but enough about you, here’s a bunch of stuff about me

My friend Suzanne Stefanec is writing a book about blogging called Dispatches From Blogistan. As part of writing that book she’s been interviewing all kinds of important internet luminaries with good intelligent things to say about blogging and the future of the web. So far she’s got Cory Doctorow and Jamais Cascio and Bruce Sterling and Craig Newmark and Denise Caruso…and, um, me. (I think I’m the comedy relief.)

The interview with me is up on Suzanne’s site now. I got kind of carried away writing it so before you click over you might want to go fix yourself a sandwich and a big cup of coffee first.

Actually if I can put down the sarcasm stick for just a second: this interview is some of the more personal writing I’ve ever done. It took a lot of time and thought for me just to answer the first question — I have told the story about how I got into computer books a lot of times, but I’ve never really explained why I stopped. That’s always been a hard story to tell. I told it here.

One of my goals for this blog for the future — and for my writing in general — is to try to be a more honest and open writer. Its something I’ve been particularly bad about here. I almost never post anything really personal, hiding behind humor and arguing to myself that someone who might hire me might read this blog and thus I shouldn’t be “unprofessional” (and yet just this morning I posted pictures of knitted internal organs… right.) I think I can’t be personal because I might embarass myself, or I might piss of someone close to me, or someone random might get offended and send me angry email. (I’m not so good with the angry email.)

And yet as I pointed out in the interview above my favourite blogs are the ones that tell good stories, that are well-written and interesting. The other common thread of many of them is that they are deeply personal. It gives them a strong emotional connection that I really admire.

It’s something I want to work on.

the things you find while wandering through wikipedia

pyrogymasmata, verb, the practice of setting fire to the balance bar.

No, no, alas, I misread it and the word is actually Progymnasmata. Wikipedia says:

Progymnasmata (Greek “fore-exercises”, Latin praeexercitamina) are rhetorical exercises gradually leading the student to familiarity with the elements of rhetoric, in preparation for their own practice speeches (gymnasmata, “exercises”) and ultimately their own orations.

The traditional course of rhetoric gave the progymnasmata in this order:

1. Fable
2. Narrative
3. Chreia
4. Proverb
5. Refutation
6. Confirmation
7. Commonplace
8. Encomium
9. Vituperation
10. Comparison
11. Impersonation
12. Description
13. Thesis
14. Defend or attack a law

Hm. I think I’ve made it up to anecdote (chreia) but not sure I’m so great at proverb or refutation (shouting “You’re WRONG” repeatedly doesn’t really count as refutation, does it). Yet another example of my ongoing failures as an english major. Flunked progynmasmata, became a technical writer. Ah well.

translation bots: always funny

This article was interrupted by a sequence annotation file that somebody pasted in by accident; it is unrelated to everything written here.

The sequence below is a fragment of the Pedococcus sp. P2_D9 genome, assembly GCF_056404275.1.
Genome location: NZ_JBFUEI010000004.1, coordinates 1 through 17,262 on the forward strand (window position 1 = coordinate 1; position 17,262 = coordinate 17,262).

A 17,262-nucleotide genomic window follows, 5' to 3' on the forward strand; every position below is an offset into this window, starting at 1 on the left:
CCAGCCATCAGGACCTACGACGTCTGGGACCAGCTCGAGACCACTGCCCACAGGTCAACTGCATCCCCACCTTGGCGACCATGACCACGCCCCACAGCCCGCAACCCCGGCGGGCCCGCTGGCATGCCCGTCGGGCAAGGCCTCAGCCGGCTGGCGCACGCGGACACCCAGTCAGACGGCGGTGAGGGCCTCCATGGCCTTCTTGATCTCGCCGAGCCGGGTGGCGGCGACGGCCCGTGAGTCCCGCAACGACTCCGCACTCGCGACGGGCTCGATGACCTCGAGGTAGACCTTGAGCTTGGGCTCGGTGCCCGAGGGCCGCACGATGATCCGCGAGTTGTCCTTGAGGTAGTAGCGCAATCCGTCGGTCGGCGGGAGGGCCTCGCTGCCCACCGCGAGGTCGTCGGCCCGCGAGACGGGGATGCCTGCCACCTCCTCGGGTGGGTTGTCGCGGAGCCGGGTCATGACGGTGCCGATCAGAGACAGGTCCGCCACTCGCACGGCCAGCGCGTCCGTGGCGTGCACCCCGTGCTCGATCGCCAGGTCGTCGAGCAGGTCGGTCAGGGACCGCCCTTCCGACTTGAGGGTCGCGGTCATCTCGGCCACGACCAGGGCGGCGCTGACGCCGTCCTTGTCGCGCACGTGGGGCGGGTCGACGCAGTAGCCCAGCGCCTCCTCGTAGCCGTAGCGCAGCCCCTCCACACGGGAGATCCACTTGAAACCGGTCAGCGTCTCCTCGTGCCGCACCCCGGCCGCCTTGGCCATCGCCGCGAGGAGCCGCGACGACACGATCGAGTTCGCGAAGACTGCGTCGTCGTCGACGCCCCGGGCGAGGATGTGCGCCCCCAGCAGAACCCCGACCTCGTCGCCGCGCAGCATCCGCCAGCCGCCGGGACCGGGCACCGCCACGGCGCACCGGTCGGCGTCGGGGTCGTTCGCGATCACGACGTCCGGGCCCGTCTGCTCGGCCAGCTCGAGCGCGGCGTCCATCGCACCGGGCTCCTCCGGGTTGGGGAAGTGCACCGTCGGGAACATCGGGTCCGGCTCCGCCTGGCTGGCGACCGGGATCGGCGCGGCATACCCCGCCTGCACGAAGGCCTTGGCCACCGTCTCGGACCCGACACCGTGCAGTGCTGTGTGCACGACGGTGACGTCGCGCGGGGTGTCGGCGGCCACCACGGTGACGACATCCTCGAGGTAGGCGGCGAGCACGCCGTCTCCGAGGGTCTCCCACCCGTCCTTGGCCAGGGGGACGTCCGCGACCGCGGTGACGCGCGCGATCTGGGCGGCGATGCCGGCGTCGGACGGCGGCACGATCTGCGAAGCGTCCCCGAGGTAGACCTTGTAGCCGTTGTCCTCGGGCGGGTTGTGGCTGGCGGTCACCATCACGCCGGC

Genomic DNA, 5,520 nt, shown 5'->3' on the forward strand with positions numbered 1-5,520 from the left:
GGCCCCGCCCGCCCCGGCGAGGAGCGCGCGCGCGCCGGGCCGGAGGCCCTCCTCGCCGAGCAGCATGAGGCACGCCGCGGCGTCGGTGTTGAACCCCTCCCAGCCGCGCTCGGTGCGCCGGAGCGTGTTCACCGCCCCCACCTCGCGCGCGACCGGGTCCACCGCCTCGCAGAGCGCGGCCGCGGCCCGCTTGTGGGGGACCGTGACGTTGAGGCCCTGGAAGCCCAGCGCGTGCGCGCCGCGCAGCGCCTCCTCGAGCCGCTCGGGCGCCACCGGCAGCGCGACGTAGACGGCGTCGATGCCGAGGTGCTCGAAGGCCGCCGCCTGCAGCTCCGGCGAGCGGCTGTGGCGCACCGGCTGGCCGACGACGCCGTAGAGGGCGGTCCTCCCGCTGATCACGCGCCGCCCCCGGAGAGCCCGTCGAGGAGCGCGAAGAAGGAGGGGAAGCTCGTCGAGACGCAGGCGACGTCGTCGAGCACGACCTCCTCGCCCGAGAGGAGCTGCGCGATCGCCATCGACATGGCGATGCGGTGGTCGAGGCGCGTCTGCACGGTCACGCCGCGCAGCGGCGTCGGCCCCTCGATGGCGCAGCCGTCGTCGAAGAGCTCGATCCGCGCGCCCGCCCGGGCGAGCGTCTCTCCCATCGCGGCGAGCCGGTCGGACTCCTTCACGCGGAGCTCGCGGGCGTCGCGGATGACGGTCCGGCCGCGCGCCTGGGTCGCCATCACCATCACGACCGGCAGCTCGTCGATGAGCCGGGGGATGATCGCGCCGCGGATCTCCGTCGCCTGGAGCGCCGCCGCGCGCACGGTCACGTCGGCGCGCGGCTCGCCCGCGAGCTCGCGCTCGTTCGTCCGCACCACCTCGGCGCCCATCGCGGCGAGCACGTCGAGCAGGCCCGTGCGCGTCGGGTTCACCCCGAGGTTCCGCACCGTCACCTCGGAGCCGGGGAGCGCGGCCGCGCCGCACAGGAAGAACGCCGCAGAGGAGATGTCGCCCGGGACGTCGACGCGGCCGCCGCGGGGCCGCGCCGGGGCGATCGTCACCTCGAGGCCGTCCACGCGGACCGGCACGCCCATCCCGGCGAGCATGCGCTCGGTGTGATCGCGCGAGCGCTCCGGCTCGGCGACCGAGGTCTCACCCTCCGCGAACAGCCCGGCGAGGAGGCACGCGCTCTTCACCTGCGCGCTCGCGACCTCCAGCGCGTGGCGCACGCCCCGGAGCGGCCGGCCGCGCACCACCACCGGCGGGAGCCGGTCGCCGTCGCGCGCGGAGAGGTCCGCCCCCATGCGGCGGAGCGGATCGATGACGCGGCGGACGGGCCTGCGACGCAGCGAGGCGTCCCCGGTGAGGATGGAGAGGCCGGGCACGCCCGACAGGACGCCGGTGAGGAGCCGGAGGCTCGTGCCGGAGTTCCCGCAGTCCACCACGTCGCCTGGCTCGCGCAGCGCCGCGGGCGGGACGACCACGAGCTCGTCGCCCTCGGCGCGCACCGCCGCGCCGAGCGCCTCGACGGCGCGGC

iiyama USA display solutions

Who spends deferment of payment and several-day-long in front of the screen, its and puts value would like to as little as possible straineyes on optimal ergonomic tuning features, for example for the placing height.

Although modern LC displays in punkto efficiency keep up meanwhile loosely with simple tube monitors – the CRTs of the Highbrightness® series possesses advantages, which make her the first choice for computer players and Videofreaks.

Who enjoys e.g. DVD videos via PC or frequently (the majority of the 3D-Adventures and the 1st-Person-Shooter play in the twilight), without the superiority of the Highbrightness® devices any longer will not want zockt to do to Computergames with dark atmosphere.

This is the writer’s equivalent of bamboo under the fingernails. I do not want zockt to do with it.

(I got it from Geekward Ho.)

transmission, a short story

I’ve put a new short story called Transmission up on my main web site.

I wrote this story earlier this year after spending time with my cell phone carrier’s tech support line when my phone was behaving strangely. They told me to reboot my phone. Given that I work in high tech this should not have surprised me but the notion of rebooting the phone seemed kind of funny. (This was, of course, before I got my current phone which requires rebooting and debugging and virus scanning and and and….hooray for progress).

I put the story away after Strange Horizons said that funny futuristic tech support stories are way too much of a cliche and they never want to see any more. But then I dug it out again recently and thought well, it isn’t that bad. My cliches are your gain.


I wish I had time to read The New Yorker every week, because I usually discover terrific essays and articles that have appeared in it months and months after the issue has come and gone. Fortunately, TNY is online, so when someone tells me that “you should read that fabulous article that was in the new yorker a few months back about organic sheep’s milk cheesemaking methods in Northern Vermont…” (or whatever) usually I can find it.

Here’s an article from the June 14 and 21st issues of this year, called Blocked, by June Acocella, about the phenomenon of writer’s block (I can’t remember who told me to go find it, I’m sorry if it was you) .

This article is a great read, even if you aren’t a writer (of course I like it for obvious reasons). It not only discusses the strange psychological phenomenon of writer’s block itself, but also delves into the other reasons that writers stop writing: depression, alcoholism, and my own personal favourite: too much success.

It also includes many of the classic stories of writers who, frustratingly, seemed to do so well and then…didn’t: F Scott Fitzgerald is here, who wrote some of the best fiction of the twentieth century and then drank himself to death; Harper Lee, who wrote To Kill a Mockingbird and then nothing else for the rest of her life (so far); and Jeffrey Eugenides, who wrote the Virgin Suicides and Middlesex — nine years apart, because he needed some distance and anonymity from the huge success of the first novel to write the second.